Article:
For the last few weeks I’ve been enmeshed in the re-writing of my second novel, We Danced to Ray Charles. The night the story’s two life-long friends, Amy and Mark, first kiss is a key moment. In the book’s current version. The scene occurs about half-way through as a flashback/dream told from Amy’s perspective.
What I’m thinking about doing is adding Mark’s version of the same scene to the opening chapter. Tha appeared in my last post. Today's post gives Amy's perspective. There'll be one more related post, detailing what happens when they chance to return to that spot.
For those faint of heart and/or weak of stomach, they don't go, "All the way." Maybe they should. Maybe it's too detailed or not detailed enough. Maybe the very idea of presenting the same scene from the perspective of each participant is weak. Your feedback, whether it be brickbats or bouquets, hallelujahs or hand-grenades, posted here or sent by email, is needed and will be appreciated.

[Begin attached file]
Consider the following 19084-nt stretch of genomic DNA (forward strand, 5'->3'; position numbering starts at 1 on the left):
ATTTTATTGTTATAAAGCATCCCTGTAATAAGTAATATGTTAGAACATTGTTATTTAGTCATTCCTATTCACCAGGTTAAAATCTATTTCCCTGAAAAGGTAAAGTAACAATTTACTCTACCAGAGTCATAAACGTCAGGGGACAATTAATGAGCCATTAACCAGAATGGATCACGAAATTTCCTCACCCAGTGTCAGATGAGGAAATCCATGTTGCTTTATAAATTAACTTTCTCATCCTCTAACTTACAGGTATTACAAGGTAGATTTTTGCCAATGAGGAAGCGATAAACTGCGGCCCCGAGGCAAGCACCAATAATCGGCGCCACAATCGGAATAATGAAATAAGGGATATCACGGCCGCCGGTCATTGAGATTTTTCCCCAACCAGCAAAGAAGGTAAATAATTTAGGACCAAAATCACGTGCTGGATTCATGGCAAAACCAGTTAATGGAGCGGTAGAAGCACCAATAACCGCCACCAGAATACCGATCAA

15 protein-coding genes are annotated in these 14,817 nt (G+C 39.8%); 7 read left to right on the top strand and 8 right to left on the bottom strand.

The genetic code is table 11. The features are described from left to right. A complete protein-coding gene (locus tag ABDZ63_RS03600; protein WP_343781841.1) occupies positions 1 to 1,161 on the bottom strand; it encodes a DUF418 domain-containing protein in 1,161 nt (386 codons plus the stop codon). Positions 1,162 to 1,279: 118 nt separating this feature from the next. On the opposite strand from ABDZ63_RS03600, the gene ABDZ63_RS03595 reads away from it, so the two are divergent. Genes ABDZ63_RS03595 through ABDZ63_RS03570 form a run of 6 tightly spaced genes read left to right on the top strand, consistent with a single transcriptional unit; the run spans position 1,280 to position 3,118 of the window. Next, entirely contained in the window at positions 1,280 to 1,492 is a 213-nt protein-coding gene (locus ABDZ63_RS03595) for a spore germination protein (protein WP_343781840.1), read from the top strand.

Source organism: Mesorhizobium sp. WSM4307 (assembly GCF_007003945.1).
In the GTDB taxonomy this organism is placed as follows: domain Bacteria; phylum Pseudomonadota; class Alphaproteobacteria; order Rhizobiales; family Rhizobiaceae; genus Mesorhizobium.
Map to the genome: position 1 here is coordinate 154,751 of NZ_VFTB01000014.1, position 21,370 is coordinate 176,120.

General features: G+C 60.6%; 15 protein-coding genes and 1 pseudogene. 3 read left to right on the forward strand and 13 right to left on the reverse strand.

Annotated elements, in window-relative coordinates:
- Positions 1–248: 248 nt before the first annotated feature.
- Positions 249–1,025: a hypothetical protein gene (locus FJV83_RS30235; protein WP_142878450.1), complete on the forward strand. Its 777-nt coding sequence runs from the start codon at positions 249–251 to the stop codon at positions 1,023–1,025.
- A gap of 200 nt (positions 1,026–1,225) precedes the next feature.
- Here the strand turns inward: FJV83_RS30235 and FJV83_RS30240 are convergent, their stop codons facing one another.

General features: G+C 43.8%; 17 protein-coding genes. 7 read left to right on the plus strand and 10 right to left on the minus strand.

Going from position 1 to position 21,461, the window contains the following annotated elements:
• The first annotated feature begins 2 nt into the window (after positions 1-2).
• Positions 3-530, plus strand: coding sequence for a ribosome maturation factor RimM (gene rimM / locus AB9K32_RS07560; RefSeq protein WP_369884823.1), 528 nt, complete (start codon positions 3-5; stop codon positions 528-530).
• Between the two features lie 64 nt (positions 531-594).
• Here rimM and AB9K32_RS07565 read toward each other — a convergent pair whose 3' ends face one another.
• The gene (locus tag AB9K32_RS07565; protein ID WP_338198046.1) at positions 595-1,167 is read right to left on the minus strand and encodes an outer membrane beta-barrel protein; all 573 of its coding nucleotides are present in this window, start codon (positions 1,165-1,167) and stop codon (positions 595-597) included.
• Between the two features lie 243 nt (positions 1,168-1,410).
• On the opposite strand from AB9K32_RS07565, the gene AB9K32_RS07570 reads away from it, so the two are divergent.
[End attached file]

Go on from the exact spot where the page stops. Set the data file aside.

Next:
A Kiss Is Just A Kiss?
An excerpt from Chapter 17 of, We Danced to Ray Charles
by Bill Fullerton
Aaron Duplantier was an architecture student from an old New Orleans family. With his long, almost black, hair and dark eyes that were so sexy, he was hard not to like. His also being cultured, fun, easy-going, and a gentleman had made it impossible for Amy. They began dating during her second year at school. Last fall, Aaron gave her his fraternity pen.
Being “penned” was serious business, one step short of being engaged. With that symbolic sanctification, she gave herself to him. And while there was no one for her to compare him with, she sensed he was a talented lover who enjoyed giving her pleasure.
After Christmas break, he came back to school with a tall, longhaired creep named Rodney Mannheim. “Rod’s a part-time student and full-time poet,” said Aaron. “We met in Mexico over the break. I convinced him to come to LSU.”
In the weeks that followed, she saw more and more of Rod. That meant she spent less and less time alone with Aaron. By the beginning of May, it’d been weeks since she and Aaron had made love. Even going on a date without Rod tagging along was a rare event.